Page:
In the end, there is always a balance to strike between investing in security and investing in new feature content. Static analysis tools help managers find that balance by automating security and quality testing early in the development cycle. For this it’s key to be able to detect as many of the CWE Top 25 as possible but it’s also important that static analysis tools integrate into a professional development environment and provide a way to manage these detected vulnerabilities efficiently over time.
CodeSonar for Compliance with CWE for Source and Binary Code
CodeSonar's advanced static analysis engine automatically detects over 100 types of security vulnerabilities in source and binary code which means accurate and efficient elimination of security risks as code is written at the developer’s desktop, as part of a continuous integration and deployment pipeline or as an evaluation project for third party, open source and legacy code.
CodeSonar's warning classes also support several coding initiatives, including the CWE and SEI CERT C, which is an excellent preventive measure for avoiding the Top 25 and many other security issues down the road. CodeSonar has been certified as CWE-Compatible, recognizing that it supports the CWE to the highest level currently recognized by the organization. The mapping of CodeSonar C/C++ warning classes is provided here and for Java.
Support for the latest list, as of September 2019, is possible by using the following search string settings in the CodeSonar web portal:
(categories:"CWE:119" OR categories:"CWE:79" OR categories:"CWE:20" OR categories:"CWE:200" OR categories:"CWE:125" OR categories:"CWE:89" OR categories:"CWE:416" OR categories:"CWE:190" OR categories:"CWE:352" OR categories:"CWE:22" OR categories:"CWE:78" OR categories:"CWE:787" OR categories:"CWE:287" OR categories:"CWE:476" OR categories:"CWE:732" OR categories:"CWE:74" OR categories:"CWE:434" OR categories:"CWE:611" OR categories:"CWE:94" OR categories:"CWE:798" OR categories:"CWE:772" OR categories:"CWE:400" OR categories:"CWE:426" OR categories:"CWE:502" OR categories:"CWE:269" OR categories:"CWE:295" OR categories:"CWE:835" OR categories:"CWE:522" OR categories:"CWE:704" OR categories:"CWE:362" OR categories:"CWE:918" OR categories:"CWE:285" OR categories:"CWE:601" OR categories:"CWE:415" OR categories:"CWE:306" OR categories:"CWE:532" OR categories:"CWE:384" OR categories:"CWE:617" OR categories:"CWE:326" OR categories:"CWE:427”)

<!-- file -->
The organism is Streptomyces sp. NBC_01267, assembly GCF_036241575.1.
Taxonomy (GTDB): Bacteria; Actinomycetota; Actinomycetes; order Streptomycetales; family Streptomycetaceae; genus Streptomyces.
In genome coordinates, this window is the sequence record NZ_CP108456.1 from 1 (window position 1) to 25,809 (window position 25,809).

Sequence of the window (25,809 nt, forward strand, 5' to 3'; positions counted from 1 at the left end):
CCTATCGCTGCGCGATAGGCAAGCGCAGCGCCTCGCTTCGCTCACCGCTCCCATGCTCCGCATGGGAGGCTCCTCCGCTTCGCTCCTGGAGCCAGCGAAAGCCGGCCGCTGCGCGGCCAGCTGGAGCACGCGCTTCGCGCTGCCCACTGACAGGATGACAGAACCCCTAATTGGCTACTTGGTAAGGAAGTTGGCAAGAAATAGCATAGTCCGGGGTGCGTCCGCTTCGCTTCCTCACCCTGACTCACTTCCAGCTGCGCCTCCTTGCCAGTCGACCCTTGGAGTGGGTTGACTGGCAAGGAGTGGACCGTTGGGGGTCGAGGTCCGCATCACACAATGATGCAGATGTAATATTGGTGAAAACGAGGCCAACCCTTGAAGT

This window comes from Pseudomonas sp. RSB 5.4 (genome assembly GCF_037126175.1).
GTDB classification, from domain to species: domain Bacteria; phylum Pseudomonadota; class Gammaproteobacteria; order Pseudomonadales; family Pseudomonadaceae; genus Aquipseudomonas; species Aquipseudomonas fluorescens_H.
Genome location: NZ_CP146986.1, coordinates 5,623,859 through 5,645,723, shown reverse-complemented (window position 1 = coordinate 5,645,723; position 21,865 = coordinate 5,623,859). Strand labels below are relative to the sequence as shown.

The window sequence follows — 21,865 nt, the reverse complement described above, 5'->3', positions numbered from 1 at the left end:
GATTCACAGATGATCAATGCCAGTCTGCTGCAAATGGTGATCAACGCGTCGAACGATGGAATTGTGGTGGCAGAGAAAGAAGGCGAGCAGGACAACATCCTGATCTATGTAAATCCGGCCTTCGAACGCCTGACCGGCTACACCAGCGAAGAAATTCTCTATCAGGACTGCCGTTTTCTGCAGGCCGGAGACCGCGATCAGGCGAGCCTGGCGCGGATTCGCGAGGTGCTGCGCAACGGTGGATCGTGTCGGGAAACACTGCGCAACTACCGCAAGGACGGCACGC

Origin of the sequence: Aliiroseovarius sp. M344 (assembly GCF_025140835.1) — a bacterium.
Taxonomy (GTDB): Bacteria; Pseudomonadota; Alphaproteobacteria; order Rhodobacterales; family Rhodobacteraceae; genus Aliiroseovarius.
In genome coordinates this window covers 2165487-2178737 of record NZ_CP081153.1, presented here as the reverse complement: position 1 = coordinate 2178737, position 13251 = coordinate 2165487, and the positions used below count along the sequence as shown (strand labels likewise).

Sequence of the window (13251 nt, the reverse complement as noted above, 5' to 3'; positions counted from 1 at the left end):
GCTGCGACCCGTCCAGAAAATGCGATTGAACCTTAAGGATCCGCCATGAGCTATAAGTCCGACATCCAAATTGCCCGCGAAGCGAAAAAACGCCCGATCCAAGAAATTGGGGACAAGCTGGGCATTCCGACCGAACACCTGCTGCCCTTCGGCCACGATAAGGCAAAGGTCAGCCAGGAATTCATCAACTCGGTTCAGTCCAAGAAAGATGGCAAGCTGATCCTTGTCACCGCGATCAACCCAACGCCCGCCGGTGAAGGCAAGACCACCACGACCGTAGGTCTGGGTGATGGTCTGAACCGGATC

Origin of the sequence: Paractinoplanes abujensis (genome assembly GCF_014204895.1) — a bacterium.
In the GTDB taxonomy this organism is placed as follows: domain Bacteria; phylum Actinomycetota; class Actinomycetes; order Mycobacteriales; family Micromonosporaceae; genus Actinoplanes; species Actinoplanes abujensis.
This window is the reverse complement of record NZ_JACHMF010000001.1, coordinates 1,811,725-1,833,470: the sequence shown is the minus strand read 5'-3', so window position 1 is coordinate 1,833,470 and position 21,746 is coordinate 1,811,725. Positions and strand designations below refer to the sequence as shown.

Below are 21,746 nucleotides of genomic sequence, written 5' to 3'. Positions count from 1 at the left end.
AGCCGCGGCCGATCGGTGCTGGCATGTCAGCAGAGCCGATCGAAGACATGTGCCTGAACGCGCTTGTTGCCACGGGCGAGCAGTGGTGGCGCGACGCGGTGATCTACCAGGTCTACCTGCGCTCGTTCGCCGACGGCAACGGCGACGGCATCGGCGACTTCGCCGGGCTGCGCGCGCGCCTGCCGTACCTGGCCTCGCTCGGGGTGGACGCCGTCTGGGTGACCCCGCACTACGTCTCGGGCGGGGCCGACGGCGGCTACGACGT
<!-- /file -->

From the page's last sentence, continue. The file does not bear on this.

Figure 1: Search settings for the CWE Top 25 plus "On the Cusp" warnings
Using these search settings provides a report on the latest 2019 CWE Top 25 plus the “on the cusp” warnings that are the next 15 most common weaknesses. An example report is shown below, and unsurprisingly the most common weakness found was tainted buffer access (none other than the top of the CWE Top 25 list!)
Figure 2: Example report from the CodeSonar web portal
In summary, CodeSonar has a proven track record with finding security vulnerabilities and is certified as CWE compliant. Using the strong search functionality, it’s possible to quickly add new custom reports for the latest (and future) CWE Top 25 updates.